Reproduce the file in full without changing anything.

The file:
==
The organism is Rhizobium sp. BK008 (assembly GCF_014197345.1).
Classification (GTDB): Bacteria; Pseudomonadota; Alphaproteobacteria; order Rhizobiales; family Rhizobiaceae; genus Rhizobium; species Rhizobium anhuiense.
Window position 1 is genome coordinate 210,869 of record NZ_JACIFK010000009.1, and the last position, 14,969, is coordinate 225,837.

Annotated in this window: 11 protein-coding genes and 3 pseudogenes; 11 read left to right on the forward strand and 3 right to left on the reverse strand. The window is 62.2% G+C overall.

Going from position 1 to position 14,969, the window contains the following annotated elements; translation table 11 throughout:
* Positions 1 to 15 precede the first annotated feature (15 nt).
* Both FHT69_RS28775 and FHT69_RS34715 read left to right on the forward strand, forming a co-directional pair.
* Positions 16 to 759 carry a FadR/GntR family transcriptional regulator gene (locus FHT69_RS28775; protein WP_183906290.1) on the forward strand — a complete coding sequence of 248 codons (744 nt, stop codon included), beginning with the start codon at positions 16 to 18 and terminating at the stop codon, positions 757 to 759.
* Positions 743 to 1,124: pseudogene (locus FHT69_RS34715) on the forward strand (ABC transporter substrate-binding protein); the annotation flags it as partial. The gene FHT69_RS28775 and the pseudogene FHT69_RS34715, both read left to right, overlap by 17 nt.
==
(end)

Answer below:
The organism is Rhizobium sp. BK008 (assembly GCF_014197345.1).
Classification (GTDB): Bacteria; Pseudomonadota; Alphaproteobacteria; order Rhizobiales; family Rhizobiaceae; genus Rhizobium; species Rhizobium anhuiense.
Window position 1 is genome coordinate 210,869 of record NZ_JACIFK010000009.1, and the last position, 14,969, is coordinate 225,837.

Annotated in this window: 11 protein-coding genes and 3 pseudogenes; 11 read left to right on the forward strand and 3 right to left on the reverse strand. The window is 62.2% G+C overall.

Going from position 1 to position 14,969, the window contains the following annotated elements; translation table 11 throughout:
* Positions 1 to 15 precede the first annotated feature (15 nt).
* Both FHT69_RS28775 and FHT69_RS34715 read left to right on the forward strand, forming a co-directional pair.
* Positions 16 to 759 carry a FadR/GntR family transcriptional regulator gene (locus FHT69_RS28775; protein WP_183906290.1) on the forward strand — a complete coding sequence of 248 codons (744 nt, stop codon included), beginning with the start codon at positions 16 to 18 and terminating at the stop codon, positions 757 to 759.
* Positions 743 to 1,124: pseudogene (locus FHT69_RS34715) on the forward strand (ABC transporter substrate-binding protein); the annotation flags it as partial. The gene FHT69_RS28775 and the pseudogene FHT69_RS34715, both read left to right, overlap by 17 nt.